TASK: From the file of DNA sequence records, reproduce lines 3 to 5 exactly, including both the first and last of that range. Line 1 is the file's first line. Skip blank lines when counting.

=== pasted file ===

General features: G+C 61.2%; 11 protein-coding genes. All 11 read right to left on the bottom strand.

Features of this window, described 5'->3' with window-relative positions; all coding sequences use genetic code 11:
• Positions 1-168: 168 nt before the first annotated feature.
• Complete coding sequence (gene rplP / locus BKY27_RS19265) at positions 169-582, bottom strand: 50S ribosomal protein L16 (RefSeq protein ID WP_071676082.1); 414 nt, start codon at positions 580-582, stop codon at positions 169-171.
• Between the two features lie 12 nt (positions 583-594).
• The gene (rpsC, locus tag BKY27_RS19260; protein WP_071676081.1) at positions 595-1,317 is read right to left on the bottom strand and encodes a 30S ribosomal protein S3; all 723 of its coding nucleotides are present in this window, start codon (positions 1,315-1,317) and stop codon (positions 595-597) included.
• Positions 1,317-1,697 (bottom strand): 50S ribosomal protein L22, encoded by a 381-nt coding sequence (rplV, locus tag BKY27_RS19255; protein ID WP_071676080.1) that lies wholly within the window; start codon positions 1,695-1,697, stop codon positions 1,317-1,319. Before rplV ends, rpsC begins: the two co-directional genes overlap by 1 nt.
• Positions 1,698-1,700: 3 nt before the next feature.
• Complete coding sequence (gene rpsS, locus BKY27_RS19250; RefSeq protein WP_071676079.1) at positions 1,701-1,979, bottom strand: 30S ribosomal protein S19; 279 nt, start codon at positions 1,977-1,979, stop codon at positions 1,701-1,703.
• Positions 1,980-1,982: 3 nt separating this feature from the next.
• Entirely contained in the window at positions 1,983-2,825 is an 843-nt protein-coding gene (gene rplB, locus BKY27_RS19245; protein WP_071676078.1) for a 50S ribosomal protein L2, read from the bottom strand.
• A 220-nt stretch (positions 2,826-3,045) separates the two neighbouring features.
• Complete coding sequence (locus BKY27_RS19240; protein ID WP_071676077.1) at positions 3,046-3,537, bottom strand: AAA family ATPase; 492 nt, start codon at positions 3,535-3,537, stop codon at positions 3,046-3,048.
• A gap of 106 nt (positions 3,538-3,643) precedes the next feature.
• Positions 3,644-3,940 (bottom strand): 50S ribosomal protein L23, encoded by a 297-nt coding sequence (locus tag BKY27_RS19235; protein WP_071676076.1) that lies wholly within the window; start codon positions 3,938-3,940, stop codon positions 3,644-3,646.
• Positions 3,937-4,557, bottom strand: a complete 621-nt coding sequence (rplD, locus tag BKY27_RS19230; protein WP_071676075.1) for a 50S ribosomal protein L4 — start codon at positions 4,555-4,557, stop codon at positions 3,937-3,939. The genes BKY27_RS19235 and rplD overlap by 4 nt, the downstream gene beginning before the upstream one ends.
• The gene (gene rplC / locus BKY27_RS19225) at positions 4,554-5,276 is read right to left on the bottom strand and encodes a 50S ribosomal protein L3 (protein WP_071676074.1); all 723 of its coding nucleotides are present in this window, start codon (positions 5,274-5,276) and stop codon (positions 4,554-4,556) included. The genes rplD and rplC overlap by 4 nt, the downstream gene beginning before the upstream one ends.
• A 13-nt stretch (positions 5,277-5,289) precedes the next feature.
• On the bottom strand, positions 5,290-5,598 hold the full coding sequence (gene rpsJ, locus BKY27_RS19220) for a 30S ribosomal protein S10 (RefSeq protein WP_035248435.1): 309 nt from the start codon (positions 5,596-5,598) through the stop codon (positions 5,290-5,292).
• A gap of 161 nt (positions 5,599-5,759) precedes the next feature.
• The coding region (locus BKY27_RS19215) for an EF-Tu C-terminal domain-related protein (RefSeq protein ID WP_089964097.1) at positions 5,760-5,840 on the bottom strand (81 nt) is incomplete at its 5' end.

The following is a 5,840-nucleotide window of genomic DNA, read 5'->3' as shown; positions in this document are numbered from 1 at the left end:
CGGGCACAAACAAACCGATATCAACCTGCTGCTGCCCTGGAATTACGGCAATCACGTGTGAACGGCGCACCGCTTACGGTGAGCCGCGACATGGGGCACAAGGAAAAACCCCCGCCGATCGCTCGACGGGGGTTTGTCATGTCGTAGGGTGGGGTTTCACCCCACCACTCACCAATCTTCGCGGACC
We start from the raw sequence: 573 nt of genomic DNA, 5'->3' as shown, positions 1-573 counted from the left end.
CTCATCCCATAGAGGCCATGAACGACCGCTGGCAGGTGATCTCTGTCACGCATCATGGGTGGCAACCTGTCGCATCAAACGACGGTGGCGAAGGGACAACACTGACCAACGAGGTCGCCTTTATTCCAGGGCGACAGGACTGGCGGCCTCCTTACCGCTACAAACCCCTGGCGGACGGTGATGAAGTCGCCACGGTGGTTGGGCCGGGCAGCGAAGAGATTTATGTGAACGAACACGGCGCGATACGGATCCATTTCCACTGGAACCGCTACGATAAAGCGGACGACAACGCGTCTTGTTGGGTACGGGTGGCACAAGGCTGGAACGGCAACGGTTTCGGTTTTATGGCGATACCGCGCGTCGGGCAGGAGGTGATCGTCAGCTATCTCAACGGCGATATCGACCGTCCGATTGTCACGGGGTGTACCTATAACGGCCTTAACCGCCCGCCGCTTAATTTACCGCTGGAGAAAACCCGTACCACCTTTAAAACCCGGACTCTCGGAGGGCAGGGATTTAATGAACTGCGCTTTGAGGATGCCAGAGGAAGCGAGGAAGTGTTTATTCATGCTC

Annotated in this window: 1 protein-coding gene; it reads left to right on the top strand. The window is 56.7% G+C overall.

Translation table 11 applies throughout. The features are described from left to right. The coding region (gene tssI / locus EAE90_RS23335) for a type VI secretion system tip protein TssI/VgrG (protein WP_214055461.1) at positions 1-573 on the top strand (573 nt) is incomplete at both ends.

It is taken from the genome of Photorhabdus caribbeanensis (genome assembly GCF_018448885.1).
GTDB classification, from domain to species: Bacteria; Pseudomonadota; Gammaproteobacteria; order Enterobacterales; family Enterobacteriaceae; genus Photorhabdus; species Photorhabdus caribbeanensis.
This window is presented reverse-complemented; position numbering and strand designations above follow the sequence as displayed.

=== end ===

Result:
• Positions 1-168: 168 nt before the first annotated feature.
• Complete coding sequence (gene rplP / locus BKY27_RS19265) at positions 169-582, bottom strand: 50S ribosomal protein L16 (RefSeq protein ID WP_071676082.1); 414 nt, start codon at positions 580-582, stop codon at positions 169-171.
• Between the two features lie 12 nt (positions 583-594).